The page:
Gushing with praise for the quick response and arrest of a suspect in the killing of a Subway restaurant manager, the South Pasadena City Commission decided it wants the Pinellas County Sheriff's Office to keep patrolling its streets.
Public Safety Commissioner Dick Holmes, who earlier had urged the commission to seek a competing bid from the St. Pete Beach Police Department, announced he had already begun re-negotiating renewal of the city's contract with the sheriff's office.
Holmes said he had changed his mind "in light of the tragedy and the outpouring of support" for the sheriff's office.
"I feel the sheriff and I will be very successful in negotiating a contract for the coming year," he said.
The sheriff's office has been serving the city for some 25 years under an annually renewed contract. Currently, the city is guaranteed two deputies to patrol the city 24 hours a day at a cost of $466,406 a year.
Sheriff Everett Rice, who attended the meeting, told the commission their discussions with St. Pete Beach had been a "wake-up call" and that some of the issues raised by the commission "were valid."
Rice said he is working on installing a direct action line for South Pasadena residents to use for non-emergency calls, stressing they must still use 911 for emergency assistance.
"Eleven minutes is too long," Rice said, referring to the time it took recently for deputies to respond to a citizen's call. However, that call was not made to 911, but rather the direct line to the sheriff's office. Rice stressed that such calls are not given "priority."
The sheriff said he was happy with the response time on the recent murder _ citing the one minute between the time the 911 call came in and when a deputy was dispatched and the less than two minutes it took for the first deputy to arrive at the scene.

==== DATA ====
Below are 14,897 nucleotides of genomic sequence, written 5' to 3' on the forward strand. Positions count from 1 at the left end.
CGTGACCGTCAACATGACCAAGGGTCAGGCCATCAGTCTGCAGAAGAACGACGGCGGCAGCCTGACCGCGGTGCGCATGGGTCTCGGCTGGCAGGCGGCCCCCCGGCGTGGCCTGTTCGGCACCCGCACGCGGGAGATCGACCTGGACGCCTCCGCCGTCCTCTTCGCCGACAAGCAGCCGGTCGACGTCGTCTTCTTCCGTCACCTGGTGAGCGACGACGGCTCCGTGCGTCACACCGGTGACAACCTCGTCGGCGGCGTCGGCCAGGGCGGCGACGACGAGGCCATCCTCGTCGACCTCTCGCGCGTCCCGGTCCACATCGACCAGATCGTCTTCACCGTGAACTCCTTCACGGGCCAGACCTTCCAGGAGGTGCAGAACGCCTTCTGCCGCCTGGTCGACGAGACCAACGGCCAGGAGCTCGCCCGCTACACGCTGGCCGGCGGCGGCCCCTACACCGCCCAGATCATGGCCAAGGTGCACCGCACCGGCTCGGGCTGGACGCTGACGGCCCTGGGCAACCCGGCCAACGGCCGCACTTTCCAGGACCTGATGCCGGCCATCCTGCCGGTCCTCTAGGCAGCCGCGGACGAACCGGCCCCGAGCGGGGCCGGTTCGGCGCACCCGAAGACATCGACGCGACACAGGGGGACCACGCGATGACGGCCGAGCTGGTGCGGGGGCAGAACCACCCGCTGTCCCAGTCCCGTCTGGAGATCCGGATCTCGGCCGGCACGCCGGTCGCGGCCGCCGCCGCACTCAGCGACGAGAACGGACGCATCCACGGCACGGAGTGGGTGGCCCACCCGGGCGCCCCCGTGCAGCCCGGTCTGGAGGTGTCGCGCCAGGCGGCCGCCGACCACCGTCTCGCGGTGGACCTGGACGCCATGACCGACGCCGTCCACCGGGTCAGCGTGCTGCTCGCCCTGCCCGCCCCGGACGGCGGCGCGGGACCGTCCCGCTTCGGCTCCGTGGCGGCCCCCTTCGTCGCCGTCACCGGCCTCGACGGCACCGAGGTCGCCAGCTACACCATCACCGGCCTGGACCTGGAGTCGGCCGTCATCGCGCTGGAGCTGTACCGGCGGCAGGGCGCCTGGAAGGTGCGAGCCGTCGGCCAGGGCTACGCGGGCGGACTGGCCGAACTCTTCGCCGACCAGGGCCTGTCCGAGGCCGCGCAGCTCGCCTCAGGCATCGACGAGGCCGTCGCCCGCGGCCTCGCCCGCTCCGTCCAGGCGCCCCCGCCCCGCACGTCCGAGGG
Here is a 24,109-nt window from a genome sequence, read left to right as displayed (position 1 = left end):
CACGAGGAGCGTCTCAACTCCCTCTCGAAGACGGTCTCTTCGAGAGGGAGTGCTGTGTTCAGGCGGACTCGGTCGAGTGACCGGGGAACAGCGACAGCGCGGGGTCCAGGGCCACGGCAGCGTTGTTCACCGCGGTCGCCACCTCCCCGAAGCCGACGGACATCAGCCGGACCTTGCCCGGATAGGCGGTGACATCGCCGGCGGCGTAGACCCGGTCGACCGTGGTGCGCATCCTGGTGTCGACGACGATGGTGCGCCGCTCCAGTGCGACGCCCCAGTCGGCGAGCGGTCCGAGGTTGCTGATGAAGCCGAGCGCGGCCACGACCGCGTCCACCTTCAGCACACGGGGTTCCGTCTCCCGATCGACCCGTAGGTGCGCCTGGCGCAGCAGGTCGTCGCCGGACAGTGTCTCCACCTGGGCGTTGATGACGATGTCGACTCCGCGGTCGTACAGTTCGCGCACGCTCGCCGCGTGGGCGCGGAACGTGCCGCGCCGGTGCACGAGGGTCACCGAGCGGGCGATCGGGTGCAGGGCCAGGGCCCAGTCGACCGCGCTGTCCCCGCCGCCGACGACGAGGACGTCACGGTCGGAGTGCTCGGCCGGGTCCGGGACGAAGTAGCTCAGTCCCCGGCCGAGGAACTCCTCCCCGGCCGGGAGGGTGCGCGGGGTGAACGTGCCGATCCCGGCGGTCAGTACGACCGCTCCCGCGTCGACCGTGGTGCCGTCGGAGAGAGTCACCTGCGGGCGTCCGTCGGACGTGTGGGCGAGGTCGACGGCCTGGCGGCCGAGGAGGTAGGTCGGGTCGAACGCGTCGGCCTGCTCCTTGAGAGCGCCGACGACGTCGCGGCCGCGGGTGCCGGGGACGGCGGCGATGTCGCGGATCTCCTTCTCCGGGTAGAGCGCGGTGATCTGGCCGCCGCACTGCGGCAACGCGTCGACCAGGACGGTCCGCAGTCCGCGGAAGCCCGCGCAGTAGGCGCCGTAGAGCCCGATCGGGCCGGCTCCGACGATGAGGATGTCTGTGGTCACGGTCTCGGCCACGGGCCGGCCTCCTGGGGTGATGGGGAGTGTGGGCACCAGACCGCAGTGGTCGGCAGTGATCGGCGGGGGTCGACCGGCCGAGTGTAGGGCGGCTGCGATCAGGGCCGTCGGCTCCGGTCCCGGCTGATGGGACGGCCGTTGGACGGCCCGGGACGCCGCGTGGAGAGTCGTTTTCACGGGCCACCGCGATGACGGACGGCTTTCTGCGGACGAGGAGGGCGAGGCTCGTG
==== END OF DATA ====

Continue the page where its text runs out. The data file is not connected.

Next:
Ann Marie Sherman, 24, was shot and later died during a daytime robbery April 23 at the Subway restaurant at 980 Pasadena Ave. Within an hour of the shooting, Sheriff's Cpl. James Cavagnaro spotted and stopped the driver of a gold Infiniti on the interstate approach to the Howard Frankland Bridge.
Robert Anthony Pasquince, 22, of Brooklyn, N.Y., was arrested and later charged with first-degree murder, possessing marijuana, driving with a suspended license and two counts of armed robbery. A second suspect has not yet been arrested.
"I knew you could do the job from the beginning," said Commissioner Dottie Wade. "I can't praise you enough about what you can do and will do."
Rice also told the commission he will consider establishing a "business crime watch" organization and will assign a "senior supervisor" to attend city commission meetings.